Vegetative Roofs Could Save On Water Bills
Lucas Hamilton is Manager, Building Science Applications for CertainTeed Corporation
Often, when I am conducting seminars on sustainable solutions for buildings, the question comes up regarding the benefits of a vegetative roofing system. One of the major benefits starting to take place provides a boost to a company or building owners’ bottom line – reduced water bills!
Some major municipalities such as Portland, Oregon are beginning to reward building owners with reduced water bills when systems are put in place in or on the building to reduce the storm water run-off. The reason for this is many municipalities have a co-mingled system where storm water and sewer discharge are carried through the storms drains to the treatment plant together. Very often, in a significant rain event, the capacity of the system is overwhelmed. As a result, the overflow of raw effluent runs into estuaries and the municipality can incur fines because the storm drains were overloaded.
What I have seen is that companies who take measures to control the rainwater run-off on their sites are starting to be rewarded for their efforts. One practice which is gaining in popularity is the utilization a vegetative or live roof and municipalities are rewarding companies for installing vegetative roofs by reducing water rates. That can be a significant savings for a large, multi-tenant building.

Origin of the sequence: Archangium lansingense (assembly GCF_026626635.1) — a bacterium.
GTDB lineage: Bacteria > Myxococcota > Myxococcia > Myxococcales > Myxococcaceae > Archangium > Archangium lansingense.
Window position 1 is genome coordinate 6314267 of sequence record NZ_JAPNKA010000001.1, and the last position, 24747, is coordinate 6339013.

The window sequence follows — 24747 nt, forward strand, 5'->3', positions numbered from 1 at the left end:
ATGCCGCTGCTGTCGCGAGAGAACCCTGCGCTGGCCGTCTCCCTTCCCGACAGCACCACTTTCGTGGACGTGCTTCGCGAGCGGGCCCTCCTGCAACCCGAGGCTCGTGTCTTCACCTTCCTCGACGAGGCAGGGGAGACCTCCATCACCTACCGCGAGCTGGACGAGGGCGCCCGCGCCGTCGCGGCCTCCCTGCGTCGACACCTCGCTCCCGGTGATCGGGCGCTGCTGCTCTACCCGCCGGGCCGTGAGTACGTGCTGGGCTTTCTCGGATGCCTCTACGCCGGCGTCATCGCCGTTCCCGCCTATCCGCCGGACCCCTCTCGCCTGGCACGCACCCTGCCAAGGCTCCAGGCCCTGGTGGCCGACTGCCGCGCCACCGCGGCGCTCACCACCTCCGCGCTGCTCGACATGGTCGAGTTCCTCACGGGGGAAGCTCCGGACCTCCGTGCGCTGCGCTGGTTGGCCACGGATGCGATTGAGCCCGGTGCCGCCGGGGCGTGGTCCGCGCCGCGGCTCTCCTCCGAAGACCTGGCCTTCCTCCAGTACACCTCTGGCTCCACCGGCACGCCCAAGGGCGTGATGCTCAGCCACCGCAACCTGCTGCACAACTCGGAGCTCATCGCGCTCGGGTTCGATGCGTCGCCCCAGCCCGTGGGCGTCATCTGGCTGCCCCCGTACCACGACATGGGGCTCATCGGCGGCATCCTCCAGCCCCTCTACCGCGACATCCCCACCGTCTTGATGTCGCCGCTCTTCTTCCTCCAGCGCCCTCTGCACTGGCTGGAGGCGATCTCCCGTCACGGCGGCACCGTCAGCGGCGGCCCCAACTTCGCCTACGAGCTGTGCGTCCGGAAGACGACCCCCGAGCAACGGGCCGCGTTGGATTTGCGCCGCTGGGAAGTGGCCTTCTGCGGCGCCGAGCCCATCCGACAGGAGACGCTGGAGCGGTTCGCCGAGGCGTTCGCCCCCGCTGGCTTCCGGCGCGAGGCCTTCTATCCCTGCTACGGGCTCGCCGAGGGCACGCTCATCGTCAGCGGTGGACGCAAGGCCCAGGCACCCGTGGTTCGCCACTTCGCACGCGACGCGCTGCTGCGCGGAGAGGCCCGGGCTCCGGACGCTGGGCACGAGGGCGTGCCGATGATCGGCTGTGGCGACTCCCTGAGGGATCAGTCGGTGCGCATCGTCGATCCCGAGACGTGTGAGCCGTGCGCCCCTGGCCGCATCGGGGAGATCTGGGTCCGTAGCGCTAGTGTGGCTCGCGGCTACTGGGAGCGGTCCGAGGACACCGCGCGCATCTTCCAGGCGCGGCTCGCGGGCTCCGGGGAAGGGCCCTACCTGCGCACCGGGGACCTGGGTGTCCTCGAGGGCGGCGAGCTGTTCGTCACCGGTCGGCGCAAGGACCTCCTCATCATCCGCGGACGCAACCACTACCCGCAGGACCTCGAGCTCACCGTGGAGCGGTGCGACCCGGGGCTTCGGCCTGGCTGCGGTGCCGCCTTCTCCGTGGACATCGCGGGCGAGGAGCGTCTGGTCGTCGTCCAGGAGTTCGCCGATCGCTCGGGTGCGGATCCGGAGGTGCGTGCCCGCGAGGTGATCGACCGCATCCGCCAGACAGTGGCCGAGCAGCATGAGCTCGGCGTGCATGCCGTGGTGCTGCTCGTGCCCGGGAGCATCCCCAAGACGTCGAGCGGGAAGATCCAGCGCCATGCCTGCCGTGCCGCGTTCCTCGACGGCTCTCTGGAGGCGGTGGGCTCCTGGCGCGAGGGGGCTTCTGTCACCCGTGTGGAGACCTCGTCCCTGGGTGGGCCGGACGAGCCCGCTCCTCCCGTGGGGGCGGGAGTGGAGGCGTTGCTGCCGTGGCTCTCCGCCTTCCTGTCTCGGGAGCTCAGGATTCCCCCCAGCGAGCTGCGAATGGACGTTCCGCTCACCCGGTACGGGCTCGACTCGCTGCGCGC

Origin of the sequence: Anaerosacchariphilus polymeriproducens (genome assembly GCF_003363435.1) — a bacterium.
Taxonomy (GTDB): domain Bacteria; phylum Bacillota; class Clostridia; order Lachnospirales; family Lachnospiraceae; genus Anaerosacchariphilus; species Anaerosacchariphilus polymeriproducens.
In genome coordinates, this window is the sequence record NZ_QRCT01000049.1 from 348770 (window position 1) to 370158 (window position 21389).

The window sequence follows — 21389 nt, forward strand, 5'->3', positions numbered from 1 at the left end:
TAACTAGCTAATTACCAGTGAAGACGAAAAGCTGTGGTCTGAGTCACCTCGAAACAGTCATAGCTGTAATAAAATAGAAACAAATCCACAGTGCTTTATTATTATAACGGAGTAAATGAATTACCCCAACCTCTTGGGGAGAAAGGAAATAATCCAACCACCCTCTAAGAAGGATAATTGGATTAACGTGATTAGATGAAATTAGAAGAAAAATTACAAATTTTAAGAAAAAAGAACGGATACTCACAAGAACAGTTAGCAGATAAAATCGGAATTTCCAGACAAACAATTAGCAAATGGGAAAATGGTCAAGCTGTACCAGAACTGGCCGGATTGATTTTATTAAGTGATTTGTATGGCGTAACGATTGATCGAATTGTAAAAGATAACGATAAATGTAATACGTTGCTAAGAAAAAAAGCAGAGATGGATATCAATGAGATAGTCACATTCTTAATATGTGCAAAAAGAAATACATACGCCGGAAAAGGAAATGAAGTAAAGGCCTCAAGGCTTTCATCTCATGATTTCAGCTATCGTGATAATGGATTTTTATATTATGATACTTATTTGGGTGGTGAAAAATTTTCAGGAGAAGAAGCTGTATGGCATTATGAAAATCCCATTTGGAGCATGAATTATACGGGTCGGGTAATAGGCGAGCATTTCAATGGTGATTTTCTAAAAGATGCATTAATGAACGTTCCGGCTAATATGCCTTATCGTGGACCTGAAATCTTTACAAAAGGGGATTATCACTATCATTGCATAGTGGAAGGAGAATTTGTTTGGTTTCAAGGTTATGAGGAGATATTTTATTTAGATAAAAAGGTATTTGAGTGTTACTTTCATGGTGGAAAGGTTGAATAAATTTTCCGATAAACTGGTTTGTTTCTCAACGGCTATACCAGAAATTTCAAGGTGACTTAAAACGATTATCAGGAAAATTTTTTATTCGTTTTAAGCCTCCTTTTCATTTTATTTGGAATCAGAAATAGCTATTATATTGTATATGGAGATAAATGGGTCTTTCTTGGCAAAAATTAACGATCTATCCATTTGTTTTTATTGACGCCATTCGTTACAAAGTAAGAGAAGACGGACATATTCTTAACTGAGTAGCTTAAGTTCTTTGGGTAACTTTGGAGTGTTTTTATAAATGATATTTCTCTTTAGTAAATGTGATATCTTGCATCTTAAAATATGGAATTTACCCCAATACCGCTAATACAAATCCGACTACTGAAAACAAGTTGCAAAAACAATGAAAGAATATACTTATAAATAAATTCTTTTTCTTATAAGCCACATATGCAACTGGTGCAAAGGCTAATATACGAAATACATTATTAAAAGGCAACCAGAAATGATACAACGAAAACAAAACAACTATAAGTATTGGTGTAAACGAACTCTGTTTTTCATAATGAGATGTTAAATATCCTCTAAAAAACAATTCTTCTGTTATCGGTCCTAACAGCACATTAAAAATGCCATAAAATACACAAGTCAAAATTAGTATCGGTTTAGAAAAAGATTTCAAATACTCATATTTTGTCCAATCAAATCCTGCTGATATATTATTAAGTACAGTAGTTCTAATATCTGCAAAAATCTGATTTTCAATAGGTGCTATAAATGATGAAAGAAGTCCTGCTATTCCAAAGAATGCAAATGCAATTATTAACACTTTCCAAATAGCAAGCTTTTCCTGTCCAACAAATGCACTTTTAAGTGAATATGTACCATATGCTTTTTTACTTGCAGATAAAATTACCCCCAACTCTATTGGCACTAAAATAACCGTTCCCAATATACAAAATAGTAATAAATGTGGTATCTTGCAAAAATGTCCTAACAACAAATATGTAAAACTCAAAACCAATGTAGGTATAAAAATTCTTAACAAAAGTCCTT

When you think about it, this is a very interesting angle that municipalities are taking to promote the use of green roofs. It is a win-win in that it controls utility costs for the building owner which offsets the cost of the installation of the vegetative roof. It is a positive for the community because it helps to maintain and prolong the life of the utility systems by not overloading them. It also can provide a nice environment for occupants if they have access to the roof.